Cons:

  • Expensive
  • No zero-knowledge security

Dropbox is a household name in the cloud storage industry, and it’s a popular choice due to its remarkable ease of use and large plan selection. It has a minimalist desktop client that works great with Linux, and offers integration with other cloud services and tools like Google Workspace and Office 365. You can find out more in our Dropbox review

Dropbox has solid speeds as well as block-level sync, which means that you won’t waste time uploading files that are already in the cloud when you need to sync data. Block-level sync transfers only the parts of a file that have changed, rather than the complete file, greatly reducing transfer times. 

The biggest downside with Dropbox is the lack of client-side encryption, which means you’ll need to use third-party apps if you want solid security. Client-side encryption means that your data is encrypted on your device before it’s sent to Dropbox’s servers, for added security. 

Minimalist Desktop Client

Dropbox’s official desktop client is not much more than a sync folder and a tray icon. This is a model that Dropbox actually invented back in 2007. It’s remarkably simple to use, allowing you to just move files into the folder like any other and have them sync in the cloud. There is nothing special about the Linux app — it simply does its job, and does it well. 

cta dropbox
Dropbox will fast-track you to the plan selection screen, wasting no time when it comes to getting you to subscribe.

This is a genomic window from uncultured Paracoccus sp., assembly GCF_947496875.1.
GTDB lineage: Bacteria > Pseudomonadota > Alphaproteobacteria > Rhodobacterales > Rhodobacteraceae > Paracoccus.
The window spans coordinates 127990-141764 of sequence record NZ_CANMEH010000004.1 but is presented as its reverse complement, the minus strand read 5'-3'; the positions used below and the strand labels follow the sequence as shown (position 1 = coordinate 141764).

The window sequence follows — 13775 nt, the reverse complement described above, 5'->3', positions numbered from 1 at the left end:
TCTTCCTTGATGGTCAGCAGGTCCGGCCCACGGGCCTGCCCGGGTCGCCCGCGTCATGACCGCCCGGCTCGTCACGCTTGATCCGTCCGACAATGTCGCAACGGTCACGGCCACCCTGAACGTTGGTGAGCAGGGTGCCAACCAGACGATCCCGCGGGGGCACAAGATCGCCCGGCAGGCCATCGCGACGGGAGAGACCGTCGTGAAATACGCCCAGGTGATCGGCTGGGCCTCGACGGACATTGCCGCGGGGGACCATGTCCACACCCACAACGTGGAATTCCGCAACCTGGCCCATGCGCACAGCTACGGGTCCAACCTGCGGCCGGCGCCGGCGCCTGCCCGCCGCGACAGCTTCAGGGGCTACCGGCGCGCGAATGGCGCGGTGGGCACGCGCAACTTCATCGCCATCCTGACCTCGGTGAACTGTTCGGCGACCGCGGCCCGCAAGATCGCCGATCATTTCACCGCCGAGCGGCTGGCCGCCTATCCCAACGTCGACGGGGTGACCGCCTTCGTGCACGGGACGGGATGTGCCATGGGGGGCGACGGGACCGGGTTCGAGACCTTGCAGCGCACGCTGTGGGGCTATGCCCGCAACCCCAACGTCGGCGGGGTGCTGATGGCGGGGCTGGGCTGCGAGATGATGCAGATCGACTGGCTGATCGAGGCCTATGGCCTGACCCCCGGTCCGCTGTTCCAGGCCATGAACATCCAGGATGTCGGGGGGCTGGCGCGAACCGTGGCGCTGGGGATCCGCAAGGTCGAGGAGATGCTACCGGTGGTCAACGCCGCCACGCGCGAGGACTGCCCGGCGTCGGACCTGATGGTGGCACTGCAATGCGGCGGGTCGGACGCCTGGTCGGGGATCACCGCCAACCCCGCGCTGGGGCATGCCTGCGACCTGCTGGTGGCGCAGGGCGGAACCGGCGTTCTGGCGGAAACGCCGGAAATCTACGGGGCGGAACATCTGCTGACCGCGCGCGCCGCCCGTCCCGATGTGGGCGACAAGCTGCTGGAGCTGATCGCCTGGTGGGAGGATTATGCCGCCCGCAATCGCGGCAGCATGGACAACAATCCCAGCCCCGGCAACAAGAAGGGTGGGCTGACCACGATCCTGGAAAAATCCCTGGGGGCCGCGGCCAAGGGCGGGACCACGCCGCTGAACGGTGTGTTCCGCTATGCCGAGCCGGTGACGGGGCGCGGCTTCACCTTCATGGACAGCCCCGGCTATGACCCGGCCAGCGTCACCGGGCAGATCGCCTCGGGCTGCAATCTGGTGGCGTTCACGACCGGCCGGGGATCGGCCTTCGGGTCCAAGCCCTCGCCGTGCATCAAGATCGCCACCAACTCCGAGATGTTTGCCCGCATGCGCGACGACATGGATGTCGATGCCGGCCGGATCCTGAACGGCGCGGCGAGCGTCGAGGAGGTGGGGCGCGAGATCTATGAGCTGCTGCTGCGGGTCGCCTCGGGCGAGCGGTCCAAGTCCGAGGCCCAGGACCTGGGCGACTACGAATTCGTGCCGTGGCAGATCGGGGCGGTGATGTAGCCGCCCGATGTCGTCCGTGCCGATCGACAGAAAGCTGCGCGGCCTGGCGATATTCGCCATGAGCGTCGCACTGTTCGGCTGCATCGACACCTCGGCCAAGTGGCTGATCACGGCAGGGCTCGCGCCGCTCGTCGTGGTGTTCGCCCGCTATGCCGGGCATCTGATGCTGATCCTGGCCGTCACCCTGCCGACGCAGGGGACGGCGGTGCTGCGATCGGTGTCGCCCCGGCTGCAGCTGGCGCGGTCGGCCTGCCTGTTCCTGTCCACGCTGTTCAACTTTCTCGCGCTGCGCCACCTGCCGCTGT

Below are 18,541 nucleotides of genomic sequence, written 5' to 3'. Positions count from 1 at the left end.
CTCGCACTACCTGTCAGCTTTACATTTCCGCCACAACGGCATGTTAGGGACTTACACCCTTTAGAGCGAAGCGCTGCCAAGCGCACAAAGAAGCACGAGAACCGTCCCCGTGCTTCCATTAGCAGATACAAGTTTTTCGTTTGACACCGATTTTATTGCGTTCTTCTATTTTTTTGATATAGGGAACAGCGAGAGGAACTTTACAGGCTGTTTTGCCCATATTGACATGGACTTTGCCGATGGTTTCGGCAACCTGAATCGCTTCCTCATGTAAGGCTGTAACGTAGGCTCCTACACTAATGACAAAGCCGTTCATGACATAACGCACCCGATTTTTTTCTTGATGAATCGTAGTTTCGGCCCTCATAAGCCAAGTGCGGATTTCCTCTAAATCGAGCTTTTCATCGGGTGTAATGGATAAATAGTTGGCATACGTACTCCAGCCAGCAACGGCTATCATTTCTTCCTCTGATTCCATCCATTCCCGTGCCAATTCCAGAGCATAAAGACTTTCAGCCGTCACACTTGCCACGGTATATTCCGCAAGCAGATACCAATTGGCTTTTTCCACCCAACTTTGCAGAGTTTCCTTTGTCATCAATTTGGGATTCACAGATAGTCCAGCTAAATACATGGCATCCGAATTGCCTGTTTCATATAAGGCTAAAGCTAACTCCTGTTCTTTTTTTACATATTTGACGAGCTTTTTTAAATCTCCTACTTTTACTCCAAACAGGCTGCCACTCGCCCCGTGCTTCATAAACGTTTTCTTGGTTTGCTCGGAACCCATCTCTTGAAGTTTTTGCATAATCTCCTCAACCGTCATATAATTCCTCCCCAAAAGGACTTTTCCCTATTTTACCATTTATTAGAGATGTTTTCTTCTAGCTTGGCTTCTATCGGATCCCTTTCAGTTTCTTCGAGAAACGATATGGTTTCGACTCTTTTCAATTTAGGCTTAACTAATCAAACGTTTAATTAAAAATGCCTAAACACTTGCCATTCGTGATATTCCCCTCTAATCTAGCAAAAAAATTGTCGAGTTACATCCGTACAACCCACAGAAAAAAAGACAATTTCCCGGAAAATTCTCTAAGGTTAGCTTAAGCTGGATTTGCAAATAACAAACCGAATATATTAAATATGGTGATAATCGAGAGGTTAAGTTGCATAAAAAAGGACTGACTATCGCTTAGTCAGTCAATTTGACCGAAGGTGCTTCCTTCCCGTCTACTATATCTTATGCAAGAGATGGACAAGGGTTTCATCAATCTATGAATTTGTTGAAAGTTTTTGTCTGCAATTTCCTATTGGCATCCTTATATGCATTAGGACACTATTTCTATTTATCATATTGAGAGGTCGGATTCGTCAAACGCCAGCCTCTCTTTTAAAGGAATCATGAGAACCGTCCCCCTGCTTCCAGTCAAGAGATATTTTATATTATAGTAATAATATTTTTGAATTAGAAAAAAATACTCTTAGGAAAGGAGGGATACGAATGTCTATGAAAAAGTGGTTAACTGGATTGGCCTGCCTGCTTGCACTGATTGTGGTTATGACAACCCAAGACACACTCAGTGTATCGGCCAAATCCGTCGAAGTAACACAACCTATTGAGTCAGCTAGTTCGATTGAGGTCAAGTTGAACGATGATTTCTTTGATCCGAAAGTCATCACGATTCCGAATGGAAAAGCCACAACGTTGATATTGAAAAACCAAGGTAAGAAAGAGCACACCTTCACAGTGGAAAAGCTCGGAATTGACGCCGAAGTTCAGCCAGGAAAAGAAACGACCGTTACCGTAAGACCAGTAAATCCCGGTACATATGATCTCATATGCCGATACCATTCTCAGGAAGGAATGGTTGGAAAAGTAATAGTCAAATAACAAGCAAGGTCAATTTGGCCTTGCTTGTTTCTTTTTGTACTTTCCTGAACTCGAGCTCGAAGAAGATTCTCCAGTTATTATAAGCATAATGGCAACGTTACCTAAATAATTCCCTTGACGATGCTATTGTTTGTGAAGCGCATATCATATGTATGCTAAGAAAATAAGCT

Dropbox is far from cheap, but even the cheapest plan offers 2TB of storage, which is plenty. There is also a free plan with 2GB of storage, and plans for the enterprise world with unlimited storage. 

5. Cozy

linux cloud cozy
Cozy’s Linux app combines a sync folder with a web app for advanced features.

More details about Cozy:

  • Pricing: Free plan; $2.99 per month on the Comfort plan
  • Provider website: cozy.io

Pros:

  • Aggregates data from third-party services
  • Solid speeds
  • Affordable pricing

Cons:

  • Doesn’t encrypt your data
  • Not enough storage plans
  • Difficult to install

Cozy’s cloud service is only one of the things the company offers, and it’s a solid and affordable solution that combines a native Linux app and a more extensive web interface. Cozy aims to be an all-in-one backup and cloud storage solution that also aggregates banking data and acts as a password manager and generator. 

Cozy’s cloud storage service has a Linux client that is not the easiest to install, due to the fact you need to download an AppImage file, but it’s very simple to use once you have it up and running. The speeds are solid, but Cozy doesn’t offer any kind of encryption, which is why it comes in dead last on our list. Learn more in our Cozy Cloud review.